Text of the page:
She's not shy, this Anne-Sofie von Otter. Her performances are, to say the least, incredibly expressive. Her Suleika I (D. 720) is Brigitte Bardot in Contempt. Her Im Abendrot (D. 799) is Kim Novak in Vertigo. Her Totengräbers Heimweh is Eli Walach in The Good, the Bad and the Ugly. Nor is von Otter dumb. Her interpretations are sly, subtle, and very, very sensitive. Her Der Wanderer an den Mond (D. 870) is hearty and lightly but profoundly philosophical.
Nikolay Myaskovsky was one of the most prolific and influential composers in 20th-Century Russian musical life. These two works come from the beginning and end of his distinguished career: the warmly expressive First Cello Sonata recalling the style of Rachmaninov, and the equally romantic Second Cello Sonata revealing the subtle influence of folk music typical of Myaskovsky's later years. Alexander Glazunov both absorbed and continued the great Romantic lineage with his poignant Chant du Ménestrel and the Iberian evocations for the Sérénade espagnole from Two Pieces.
The two sonatas for cello and piano by Camille Saint-Saëns stand as bookends to what was an impressively long compositional career spanning more than seven decades. Much of Saint-Saëns' music for cello, including these two sonatas, has been dismissed as inferior and is rarely performed or recorded. Only the first cello concerto, often played by advanced students of the instrument, remains a common occurrence on disc or stage.
The young cellist Andreas Brantelid, often accompanied and perhaps guided by the much older Bengt Forsberg, has gained notice for sheer virtuoso chops. But in this recital covering all of Gabriel Fauré's music for cello and piano, it's his way with a sheer melody that impresses the most: the two Berceuses (cradle song), the flawless unfolding of the two sonata slow movements from simple opening material (sample that of the elegiac Cello Sonata No. 2 in G minor, Op. 117), the remarkable, 54-second Morceau de Lecture (originally for two cellos, and the only arranged work here). Brantelid certainly delivers a smooth performance of the popular Papillon, Op. 77, and all the music here – some of it well known, but most of it not so much – is a pleasure. Fauré was one of the few composers who had a real knack for writing for the cello and did so without complaining about it. The best is saved for last: the Andante for cello and harmonium is the original version of the opening Romance, Op. 69, and it's really an entirely different work, spooky and inward, with the harmonium contributing a unique wash of sound. The harmonium was an extremely common instrument in the second half of the 19th century, and it's good to hear a work played on the instrument for which it was intended. BIS contributes fine Swedish radio sound to this recommended cello recital.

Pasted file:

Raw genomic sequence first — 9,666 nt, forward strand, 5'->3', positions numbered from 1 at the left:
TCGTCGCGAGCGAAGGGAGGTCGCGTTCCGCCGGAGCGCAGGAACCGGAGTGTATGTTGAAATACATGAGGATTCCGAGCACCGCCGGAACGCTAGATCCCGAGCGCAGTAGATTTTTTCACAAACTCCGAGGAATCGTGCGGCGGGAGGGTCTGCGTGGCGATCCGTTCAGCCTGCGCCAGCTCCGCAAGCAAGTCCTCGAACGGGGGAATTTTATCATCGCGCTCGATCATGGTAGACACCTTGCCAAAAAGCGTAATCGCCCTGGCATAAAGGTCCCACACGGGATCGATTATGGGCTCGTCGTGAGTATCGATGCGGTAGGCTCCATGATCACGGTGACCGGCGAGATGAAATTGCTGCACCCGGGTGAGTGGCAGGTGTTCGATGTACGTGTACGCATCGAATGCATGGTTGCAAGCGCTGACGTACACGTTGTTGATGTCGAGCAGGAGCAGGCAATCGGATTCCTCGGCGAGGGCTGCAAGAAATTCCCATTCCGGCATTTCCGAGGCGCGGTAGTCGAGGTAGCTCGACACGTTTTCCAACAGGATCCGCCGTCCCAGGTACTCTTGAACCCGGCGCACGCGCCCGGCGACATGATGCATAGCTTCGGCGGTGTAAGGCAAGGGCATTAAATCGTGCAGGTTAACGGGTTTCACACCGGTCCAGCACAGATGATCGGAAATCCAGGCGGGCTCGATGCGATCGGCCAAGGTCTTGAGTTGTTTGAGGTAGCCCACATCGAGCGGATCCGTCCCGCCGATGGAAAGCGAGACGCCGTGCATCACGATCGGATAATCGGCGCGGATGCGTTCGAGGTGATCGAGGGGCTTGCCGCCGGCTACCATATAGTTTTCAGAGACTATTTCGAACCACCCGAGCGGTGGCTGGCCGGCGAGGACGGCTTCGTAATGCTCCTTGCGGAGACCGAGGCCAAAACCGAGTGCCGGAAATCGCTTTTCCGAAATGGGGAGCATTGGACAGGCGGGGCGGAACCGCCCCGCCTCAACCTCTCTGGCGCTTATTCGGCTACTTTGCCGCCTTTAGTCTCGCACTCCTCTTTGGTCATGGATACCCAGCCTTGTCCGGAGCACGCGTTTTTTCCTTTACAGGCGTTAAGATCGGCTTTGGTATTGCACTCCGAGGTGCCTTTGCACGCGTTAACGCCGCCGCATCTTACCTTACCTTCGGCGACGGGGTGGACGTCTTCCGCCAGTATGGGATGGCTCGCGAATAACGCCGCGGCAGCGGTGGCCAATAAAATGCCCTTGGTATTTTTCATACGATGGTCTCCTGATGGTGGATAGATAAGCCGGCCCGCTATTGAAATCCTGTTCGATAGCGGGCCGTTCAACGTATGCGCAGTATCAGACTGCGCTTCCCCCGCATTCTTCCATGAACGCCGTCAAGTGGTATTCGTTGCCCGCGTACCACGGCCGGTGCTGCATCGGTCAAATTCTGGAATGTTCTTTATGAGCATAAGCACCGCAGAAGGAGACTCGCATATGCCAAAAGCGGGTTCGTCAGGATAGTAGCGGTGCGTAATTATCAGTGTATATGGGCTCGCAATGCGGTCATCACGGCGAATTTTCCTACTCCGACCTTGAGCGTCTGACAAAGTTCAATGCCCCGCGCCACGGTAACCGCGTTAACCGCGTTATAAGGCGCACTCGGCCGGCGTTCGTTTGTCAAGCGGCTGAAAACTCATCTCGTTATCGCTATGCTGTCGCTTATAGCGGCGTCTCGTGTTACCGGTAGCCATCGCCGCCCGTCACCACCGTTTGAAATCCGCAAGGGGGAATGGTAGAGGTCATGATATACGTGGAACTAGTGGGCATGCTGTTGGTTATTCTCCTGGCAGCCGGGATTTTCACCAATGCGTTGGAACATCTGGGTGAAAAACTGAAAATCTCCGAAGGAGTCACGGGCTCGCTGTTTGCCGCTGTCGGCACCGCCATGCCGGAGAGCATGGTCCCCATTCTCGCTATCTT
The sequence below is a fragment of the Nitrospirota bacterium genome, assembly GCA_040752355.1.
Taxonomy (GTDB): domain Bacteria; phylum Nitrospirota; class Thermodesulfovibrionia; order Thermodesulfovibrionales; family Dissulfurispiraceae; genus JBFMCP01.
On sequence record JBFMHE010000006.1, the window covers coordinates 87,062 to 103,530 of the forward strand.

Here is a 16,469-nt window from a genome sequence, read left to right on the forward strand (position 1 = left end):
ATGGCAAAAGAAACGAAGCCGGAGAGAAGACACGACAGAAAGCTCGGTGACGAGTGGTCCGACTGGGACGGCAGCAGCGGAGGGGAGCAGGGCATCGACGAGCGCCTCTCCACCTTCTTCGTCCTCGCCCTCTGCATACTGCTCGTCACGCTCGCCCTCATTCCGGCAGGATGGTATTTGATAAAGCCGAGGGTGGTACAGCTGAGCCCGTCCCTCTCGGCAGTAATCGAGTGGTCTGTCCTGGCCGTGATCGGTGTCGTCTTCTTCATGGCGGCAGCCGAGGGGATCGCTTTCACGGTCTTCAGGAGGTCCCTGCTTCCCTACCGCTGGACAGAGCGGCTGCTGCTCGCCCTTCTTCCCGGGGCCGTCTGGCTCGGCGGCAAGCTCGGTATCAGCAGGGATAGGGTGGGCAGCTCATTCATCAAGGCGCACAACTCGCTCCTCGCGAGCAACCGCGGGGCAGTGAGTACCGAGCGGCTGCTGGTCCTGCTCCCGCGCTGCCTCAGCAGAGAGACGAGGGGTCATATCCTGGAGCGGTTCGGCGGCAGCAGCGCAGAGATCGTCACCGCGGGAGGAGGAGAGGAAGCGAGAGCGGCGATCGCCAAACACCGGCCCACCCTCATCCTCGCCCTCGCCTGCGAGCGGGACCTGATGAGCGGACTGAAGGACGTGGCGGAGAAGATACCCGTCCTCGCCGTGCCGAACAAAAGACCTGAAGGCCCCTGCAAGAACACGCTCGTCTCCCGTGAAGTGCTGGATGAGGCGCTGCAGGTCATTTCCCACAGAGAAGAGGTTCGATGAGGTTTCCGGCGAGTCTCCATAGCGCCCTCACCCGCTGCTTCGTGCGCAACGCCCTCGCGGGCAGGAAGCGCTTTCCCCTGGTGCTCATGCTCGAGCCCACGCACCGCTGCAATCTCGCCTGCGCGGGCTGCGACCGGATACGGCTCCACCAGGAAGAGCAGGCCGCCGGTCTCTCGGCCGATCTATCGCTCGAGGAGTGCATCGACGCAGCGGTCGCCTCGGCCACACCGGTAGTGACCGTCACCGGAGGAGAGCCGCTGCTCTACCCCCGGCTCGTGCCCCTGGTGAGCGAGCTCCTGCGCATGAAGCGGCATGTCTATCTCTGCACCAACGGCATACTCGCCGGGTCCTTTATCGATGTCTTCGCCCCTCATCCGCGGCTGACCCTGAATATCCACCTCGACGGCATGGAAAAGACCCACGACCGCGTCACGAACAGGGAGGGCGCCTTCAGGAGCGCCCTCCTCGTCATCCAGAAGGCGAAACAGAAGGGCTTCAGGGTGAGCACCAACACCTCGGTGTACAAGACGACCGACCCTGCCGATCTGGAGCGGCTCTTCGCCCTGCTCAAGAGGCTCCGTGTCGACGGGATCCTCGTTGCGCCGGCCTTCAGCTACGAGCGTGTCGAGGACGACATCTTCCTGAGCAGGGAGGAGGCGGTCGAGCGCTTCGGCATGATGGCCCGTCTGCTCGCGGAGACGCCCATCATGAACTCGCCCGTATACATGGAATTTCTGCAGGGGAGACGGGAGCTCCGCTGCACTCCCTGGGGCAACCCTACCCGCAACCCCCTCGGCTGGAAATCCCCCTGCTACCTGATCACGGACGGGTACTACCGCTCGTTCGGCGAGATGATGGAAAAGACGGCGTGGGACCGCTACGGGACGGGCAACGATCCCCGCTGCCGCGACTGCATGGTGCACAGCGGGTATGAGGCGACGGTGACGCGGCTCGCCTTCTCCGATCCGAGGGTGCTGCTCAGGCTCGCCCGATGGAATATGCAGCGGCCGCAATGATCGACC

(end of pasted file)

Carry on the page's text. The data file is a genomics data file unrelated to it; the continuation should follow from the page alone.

A brief glance at the list of contents is enough to reveal who the singer is – only Anne Sofie von Otter could have come up with a programme as varied and wide-ranging. And only von Otter could hold it together seamlessly by finding the resonances between these very different pieces, and bringing them out with a rare ability of embracing different singing styles and expressive registers: to paraphrase Bernstein in his A Simple Song, Anne Sofie von Otter never fails to ‘sing like she likes to sing’.